Kahneman had this in mind, essentially, when, in his Sackler Lecture, he assimilated cultural cognition into system 1. System 1 is driven by emotional association. The emotional association are likely to be determined by moral evaluations of putative risk sources (nuclear power plants, say, or HPV vaccines). Because such evaluations vary across groups, members of those groups react differently to the information (some concluding "high risk" others "low"). Hence, Kahneman reasoned, cultural cognition is bound up with -- it interacts, determines the valence of-- heuristic reasoning.

The study we published recently in Nature Climate Change, though, adds the arrow that starts in cultural worldview & intersects the path between system 2 & information. We found that individuals disposed to use system 2 are more polarized, because (we surmise; we are doing experiments to test this conjecture further) they opportunistically use their higher quality reasoning faculties (better math skills, superior comprehension of statistics & the like) to fit the evidence to the narrative that fits their cultural worldview.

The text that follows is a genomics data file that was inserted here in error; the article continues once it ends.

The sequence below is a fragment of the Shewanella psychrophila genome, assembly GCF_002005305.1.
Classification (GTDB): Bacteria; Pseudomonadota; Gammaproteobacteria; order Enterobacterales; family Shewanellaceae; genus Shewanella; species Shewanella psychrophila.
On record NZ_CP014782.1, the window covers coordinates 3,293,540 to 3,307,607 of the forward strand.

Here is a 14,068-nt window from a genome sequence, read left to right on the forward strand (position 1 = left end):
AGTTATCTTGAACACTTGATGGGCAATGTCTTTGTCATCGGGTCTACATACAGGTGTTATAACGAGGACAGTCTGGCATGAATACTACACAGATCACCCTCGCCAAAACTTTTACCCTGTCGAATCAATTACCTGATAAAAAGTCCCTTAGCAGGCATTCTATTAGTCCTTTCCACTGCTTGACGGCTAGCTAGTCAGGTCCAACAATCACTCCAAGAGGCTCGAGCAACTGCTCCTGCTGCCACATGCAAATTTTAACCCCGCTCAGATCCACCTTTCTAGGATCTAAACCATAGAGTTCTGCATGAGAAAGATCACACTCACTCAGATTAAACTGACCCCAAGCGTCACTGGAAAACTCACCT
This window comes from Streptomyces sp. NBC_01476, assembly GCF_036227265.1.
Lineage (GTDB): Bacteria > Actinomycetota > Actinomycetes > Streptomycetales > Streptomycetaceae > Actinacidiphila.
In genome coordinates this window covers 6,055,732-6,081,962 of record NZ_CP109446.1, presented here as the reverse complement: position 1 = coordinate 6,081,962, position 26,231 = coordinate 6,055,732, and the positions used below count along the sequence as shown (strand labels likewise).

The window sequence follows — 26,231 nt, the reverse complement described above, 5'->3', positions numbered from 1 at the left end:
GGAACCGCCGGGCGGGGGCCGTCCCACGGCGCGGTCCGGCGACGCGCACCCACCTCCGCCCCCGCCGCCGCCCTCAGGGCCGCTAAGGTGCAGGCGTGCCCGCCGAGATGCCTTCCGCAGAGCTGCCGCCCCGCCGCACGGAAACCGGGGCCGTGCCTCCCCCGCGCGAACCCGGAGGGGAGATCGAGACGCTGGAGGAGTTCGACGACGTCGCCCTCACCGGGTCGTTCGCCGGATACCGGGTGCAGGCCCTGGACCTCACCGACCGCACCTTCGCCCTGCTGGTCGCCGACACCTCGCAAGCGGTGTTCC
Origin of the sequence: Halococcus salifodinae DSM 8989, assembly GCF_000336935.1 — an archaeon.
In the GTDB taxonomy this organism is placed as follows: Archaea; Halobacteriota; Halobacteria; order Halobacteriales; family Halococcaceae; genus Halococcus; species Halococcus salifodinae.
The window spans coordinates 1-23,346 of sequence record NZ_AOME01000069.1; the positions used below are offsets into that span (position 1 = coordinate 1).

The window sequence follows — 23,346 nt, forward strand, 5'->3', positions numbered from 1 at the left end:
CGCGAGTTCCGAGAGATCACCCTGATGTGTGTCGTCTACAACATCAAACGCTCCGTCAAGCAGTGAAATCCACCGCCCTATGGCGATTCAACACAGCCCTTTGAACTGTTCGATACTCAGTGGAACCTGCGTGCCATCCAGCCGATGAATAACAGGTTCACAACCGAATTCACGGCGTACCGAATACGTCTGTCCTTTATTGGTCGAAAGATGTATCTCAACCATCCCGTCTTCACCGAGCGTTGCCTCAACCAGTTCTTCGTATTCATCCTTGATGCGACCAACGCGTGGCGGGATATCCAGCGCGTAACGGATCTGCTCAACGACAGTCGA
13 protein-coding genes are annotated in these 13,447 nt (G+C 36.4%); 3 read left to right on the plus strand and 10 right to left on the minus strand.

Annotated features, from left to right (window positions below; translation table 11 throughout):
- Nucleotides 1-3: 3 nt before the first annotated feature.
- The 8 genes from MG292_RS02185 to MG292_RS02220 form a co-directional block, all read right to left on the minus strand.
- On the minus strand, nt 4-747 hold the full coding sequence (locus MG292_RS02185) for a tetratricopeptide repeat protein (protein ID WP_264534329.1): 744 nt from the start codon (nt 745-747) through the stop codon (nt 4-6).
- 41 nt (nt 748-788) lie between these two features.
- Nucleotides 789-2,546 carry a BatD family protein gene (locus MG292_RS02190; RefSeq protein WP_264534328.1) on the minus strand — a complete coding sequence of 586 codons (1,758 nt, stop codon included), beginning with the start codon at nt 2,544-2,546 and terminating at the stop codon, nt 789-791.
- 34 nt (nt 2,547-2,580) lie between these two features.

By the way, I stuck an arrow with an uncertain origin to the left of "risk information" to indicate that information need not be viewed as exogenous -- or unrelated to the other elements of the model. There are lots of influences on information exposure, obviously, but cultural worldviews are an important one of them! People seek out and other otherwise more likely to be exposed to information that is congenial to their cultural outlooks; this reinforces the tendency toward cultural polarization on issues that become infused with antagonistic cultural meanings.